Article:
As the name suggests, the Complete Blood Count (CBC) test is a simple blood test. During this test, a lab technician or a phlebotomist will cleanse the skin with an antiseptic and place an elastic band around the upper arm so that the vein becomes visible and swells with blood. He/she then injects a needle and draws a sample of blood in a test tube. After the blood is drawn, he covers the injected area with a band-aid to stop bleeding. The typical blood specimen is then sent to the lab for analysis.
It takes less than 10 minutes to perform this test.
Is there any preparation required before the test?
There is no special preparation required for the Complete Blood Count test. But if the blood sample is going to be used for other tests, you may have to fast for a certain period. Your concerned physician will give you specific instructions on diet.
Are there any risks in the CBC test?
There is no possible risk or complication in taking the CBC test. You might have slight pain or bruise in the injected area for a very little period.
What does the CBC test result mean?
The CBC test is not a definitive diagnostic test. So some follow-up tests are required based on the test results and the reason your physician recommended this test. The following are the conditions that cause abnormal CBC and may require additional tests.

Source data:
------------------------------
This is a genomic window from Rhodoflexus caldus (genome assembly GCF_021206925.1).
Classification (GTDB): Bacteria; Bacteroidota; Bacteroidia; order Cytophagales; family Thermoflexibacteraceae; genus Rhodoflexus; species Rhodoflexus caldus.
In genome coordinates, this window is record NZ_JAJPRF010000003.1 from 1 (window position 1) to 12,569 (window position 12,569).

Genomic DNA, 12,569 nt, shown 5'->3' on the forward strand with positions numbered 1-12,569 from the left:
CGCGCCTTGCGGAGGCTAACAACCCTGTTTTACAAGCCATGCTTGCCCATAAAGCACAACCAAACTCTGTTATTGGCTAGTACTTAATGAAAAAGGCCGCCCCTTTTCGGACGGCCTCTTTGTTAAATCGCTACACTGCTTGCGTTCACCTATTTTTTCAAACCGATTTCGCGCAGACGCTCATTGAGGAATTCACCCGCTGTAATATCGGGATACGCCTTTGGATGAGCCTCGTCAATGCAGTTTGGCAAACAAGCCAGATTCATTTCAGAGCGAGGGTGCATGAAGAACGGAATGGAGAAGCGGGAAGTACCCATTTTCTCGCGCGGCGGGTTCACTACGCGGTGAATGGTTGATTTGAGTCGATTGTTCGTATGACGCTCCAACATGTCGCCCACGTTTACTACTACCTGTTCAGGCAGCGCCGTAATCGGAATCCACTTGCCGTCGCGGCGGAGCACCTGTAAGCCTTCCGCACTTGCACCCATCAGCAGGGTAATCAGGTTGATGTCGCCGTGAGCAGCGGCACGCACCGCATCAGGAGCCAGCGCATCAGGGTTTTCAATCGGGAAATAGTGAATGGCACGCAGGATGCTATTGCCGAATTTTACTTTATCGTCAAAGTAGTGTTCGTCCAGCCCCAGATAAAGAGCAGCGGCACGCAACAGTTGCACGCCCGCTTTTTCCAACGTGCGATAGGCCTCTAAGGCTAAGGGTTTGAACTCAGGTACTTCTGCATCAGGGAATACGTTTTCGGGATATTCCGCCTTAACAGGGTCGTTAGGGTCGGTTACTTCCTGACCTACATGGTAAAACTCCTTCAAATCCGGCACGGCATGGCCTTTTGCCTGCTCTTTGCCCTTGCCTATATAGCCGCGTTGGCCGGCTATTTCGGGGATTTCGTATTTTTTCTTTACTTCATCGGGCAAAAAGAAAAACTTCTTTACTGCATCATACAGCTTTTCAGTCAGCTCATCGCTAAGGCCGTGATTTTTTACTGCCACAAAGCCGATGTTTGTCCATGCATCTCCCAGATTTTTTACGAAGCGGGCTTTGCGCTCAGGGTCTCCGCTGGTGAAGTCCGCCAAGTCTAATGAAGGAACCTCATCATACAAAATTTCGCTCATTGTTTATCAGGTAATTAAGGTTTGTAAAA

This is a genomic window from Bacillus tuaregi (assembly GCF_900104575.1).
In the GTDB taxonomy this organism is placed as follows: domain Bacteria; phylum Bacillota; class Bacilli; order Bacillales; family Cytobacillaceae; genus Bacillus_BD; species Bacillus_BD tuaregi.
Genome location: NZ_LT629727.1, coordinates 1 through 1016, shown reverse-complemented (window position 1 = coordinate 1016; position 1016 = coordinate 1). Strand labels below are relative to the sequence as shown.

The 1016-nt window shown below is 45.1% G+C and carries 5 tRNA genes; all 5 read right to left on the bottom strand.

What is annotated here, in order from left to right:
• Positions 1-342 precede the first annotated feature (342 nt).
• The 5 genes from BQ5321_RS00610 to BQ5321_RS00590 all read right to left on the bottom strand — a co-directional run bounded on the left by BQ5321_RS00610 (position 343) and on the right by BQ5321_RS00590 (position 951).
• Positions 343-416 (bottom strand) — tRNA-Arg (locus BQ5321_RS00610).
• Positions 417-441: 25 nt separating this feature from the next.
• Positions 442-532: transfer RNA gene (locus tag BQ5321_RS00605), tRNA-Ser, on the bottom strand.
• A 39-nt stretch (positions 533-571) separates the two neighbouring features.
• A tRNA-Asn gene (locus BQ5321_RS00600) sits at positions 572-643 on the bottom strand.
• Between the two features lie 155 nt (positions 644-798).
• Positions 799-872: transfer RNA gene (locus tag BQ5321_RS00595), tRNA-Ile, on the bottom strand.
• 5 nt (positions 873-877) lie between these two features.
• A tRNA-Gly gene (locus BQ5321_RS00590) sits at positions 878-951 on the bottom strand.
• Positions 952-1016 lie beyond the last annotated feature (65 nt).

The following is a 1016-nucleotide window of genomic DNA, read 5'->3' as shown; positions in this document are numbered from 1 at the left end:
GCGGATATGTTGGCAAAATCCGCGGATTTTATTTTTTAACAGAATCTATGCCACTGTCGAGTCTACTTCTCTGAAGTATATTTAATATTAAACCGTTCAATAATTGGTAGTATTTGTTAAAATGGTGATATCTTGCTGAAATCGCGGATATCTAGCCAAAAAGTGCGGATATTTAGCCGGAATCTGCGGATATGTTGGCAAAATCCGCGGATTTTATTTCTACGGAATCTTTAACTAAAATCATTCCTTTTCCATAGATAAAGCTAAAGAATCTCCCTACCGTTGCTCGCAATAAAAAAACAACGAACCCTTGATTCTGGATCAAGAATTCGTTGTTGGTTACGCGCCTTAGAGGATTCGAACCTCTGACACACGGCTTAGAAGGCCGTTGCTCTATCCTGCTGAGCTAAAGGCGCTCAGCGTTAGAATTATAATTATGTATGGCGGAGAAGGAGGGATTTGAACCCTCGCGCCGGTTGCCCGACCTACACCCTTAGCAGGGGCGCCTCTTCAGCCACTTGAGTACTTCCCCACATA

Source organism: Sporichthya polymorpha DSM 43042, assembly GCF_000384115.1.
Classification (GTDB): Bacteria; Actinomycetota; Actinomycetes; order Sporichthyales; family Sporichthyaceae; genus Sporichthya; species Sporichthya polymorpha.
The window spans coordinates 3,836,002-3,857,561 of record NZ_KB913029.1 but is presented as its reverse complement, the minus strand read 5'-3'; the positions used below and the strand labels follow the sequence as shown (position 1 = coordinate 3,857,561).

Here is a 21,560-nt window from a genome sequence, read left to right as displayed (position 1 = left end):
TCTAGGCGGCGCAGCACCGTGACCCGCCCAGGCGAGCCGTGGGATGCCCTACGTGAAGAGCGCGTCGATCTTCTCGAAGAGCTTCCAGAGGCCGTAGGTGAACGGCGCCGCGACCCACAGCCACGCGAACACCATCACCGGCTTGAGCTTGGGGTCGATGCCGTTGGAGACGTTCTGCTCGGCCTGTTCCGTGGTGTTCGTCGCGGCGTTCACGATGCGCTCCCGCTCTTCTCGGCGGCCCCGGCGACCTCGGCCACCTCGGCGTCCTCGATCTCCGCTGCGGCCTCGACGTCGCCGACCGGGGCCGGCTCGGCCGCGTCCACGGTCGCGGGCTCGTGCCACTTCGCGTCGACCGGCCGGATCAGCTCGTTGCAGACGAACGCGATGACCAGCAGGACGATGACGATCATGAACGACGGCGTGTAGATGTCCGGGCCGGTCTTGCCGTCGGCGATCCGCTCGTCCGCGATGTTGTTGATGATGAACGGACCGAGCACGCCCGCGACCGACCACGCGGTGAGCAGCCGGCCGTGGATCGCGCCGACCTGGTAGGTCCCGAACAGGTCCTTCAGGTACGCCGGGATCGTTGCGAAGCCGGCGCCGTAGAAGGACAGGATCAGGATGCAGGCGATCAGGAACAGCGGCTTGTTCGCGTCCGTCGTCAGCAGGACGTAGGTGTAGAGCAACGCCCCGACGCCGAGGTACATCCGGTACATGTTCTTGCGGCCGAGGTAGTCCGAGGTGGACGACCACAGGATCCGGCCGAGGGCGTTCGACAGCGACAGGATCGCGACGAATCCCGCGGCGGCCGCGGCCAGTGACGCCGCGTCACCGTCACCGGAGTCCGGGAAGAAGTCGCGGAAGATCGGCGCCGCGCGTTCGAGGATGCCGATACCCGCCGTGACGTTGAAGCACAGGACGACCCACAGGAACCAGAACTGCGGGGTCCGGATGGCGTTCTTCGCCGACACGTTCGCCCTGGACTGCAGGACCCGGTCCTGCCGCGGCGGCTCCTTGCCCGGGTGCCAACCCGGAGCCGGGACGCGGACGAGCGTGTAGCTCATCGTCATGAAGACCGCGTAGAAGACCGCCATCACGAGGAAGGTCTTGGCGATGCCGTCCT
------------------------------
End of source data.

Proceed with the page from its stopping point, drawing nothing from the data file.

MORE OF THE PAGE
- Iron deficiency
- Vitamin and mineral deficiency
- Bleeding disorders
- Heart disease
- Autoimmune disorders
- Problems in the bone marrow
- Inflammation or infection
A Complete Blood Count (CBC) test can be done in any of the following locations across the U.S. by visiting the nearest lab.
- New Hampshire
- New Mexico
- North Carolina
- North Dakota
- Puerto Rico
- South Carolina
- South Dakota
- West Virginia
Frequently Asked Questions
Will insurance cover my testing cost?
Our testing partners are not covered by insurance generally. They are private, direct-to-customer testing services that are generally used by people who have no coverage, very high deductible, or not enough coverage to cover the cost of testing.
How should I book my appointment?
You can choose the most suitable provider from above and make an appointment by following the instructions mentioned by them.
Can I cancel my lab test order?
Yes, you can cancel your lab test order anytime before your testing. A refund will be initiated after deducting the cancellation fee. However, cancellation is at the discretion of the provider.
Do the providers offer result interpretations?
Yes, a few providers may provide doctor consultations who will take you through the results and provide clarification if needed.
How do I receive my report?
To ensure your privacy, the test report will be mailed to you by the provider.